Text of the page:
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Andy Piper
Andy Piper

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Improving Mastodon developer documentation

Aloha! It has been a little while.

Some personal news...

Last month, Eugen aka @Gargron announced that I'll be working on a part-time basis with Mastodon gGmbH to support efforts around developer community and resources - aka, Developer Relations.

I've been a supporter of the free and open Web since it began; I've been all-in on the Fediverse for some time now; and I'm excited to be able to bring my experience in DevRel, particularly around community, APIs, and developer experience, to the Mastodon project. This is also cool, because I've previously been posting about the opportunity for developers in this space.

First steps

There are a number of things to work on, and it's important to be realistic about how swiftly we can get to them all. The very first thing that I wanted to do was to do a full review of the libraries and SDKs that developers have built on top of the Mastodon API, and publish an update to the relevant page in the developer documentation.

I'd like to take a moment to explain why I chose this as my first task as I believe it's relevant in the context of #DevRel - I posted about this on Mastodon yesterday, too.

Image of a Mastodon post with the text "In my long experience in #DevRel for APIs and platforms, the folks who take the time to build opinionated / language-specific libraries around an API help their own communities a lot, and also, can help to spot areas where an interface needs work, or documentation could be improved. They can be some of the key supporters in building a wider community around a platform."

A few years ago, when I was working on another platform, I took the time to do something similar. The platform itself had an HTTP-based, RESTful API that had been made available and mostly documented, but the organisation didn't publish any code or their own libraries or SDKs - the developer community jumped in and built their own. I spent a bunch of time back then scouring the internet, seeking out as many implementations of the API as possible, figuring out which ones were most used or most popular, which ones had become unmaintained, which ones were constantly evolving, which new coding languages had emerged since the platform's API was first released.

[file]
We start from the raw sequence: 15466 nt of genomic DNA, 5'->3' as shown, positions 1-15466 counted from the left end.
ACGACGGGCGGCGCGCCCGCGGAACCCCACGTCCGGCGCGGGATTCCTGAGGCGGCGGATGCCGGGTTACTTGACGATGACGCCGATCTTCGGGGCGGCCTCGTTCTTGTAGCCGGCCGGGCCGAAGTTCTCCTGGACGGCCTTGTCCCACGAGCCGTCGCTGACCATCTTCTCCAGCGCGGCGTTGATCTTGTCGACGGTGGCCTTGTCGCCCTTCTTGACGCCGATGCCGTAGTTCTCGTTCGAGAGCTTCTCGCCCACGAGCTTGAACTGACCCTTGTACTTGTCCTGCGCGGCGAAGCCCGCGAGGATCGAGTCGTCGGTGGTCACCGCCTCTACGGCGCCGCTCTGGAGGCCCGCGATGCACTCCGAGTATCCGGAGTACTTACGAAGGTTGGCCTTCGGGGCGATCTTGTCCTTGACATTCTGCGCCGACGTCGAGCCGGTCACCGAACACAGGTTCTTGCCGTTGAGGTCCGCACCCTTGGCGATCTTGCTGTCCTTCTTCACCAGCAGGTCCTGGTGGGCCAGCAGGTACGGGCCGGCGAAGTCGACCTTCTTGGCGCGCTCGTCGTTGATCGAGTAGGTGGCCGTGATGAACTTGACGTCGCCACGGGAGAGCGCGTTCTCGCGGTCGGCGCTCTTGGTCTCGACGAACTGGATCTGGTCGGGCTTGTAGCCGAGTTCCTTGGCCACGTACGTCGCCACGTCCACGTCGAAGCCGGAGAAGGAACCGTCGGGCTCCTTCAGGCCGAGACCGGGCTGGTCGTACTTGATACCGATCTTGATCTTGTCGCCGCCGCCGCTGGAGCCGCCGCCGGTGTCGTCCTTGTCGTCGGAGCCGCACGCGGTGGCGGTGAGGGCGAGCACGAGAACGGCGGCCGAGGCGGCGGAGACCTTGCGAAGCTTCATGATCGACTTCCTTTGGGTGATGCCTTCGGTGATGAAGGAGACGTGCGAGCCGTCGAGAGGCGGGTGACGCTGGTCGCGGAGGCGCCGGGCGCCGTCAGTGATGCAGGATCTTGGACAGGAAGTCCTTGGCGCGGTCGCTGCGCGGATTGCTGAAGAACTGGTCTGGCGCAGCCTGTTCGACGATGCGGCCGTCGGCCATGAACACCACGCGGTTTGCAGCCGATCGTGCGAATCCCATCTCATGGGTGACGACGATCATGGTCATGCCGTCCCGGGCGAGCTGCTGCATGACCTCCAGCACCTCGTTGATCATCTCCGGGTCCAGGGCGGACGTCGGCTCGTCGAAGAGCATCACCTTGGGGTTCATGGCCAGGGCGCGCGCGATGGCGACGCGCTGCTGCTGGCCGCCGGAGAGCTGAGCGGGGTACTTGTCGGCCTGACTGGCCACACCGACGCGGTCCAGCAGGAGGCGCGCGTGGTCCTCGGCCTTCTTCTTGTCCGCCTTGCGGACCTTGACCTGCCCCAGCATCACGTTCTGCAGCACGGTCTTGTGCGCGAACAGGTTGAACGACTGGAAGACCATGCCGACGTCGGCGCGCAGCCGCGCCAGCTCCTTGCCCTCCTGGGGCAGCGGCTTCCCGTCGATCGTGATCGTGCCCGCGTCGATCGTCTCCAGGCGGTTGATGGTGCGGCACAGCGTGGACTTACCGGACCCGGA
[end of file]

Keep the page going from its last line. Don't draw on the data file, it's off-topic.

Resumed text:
(side note: it was also super fun to go and deliberately hunt out less well-known languages and to see whether anyone had built an implementation yet... Zig, anyone? No? How about Nim!)

I've been working with API platforms for a long time. In my experience, the developers that go to the effort and spend their time building idiomatic language-specific libraries around an API, provide huge support to their own communities. Most organisations and platforms simply cannot hope to provide expertise in every language or framework themselves, so these community contributions provide an oversized benefit. The developers who build those libraries and SDKs, often become experts in themselves, and can be amplifiers that generate activity around a platform.

Just to pick out a couple of meaningful examples - in the update to the libraries and implementations page we just published, several of the new entries cover languages such as Kotlin that were not previously included, as well as adding several more Swift libraries - and in turn, those additions provide foundations for the excellent Android and iOS client apps that have emerged since the end of 2022.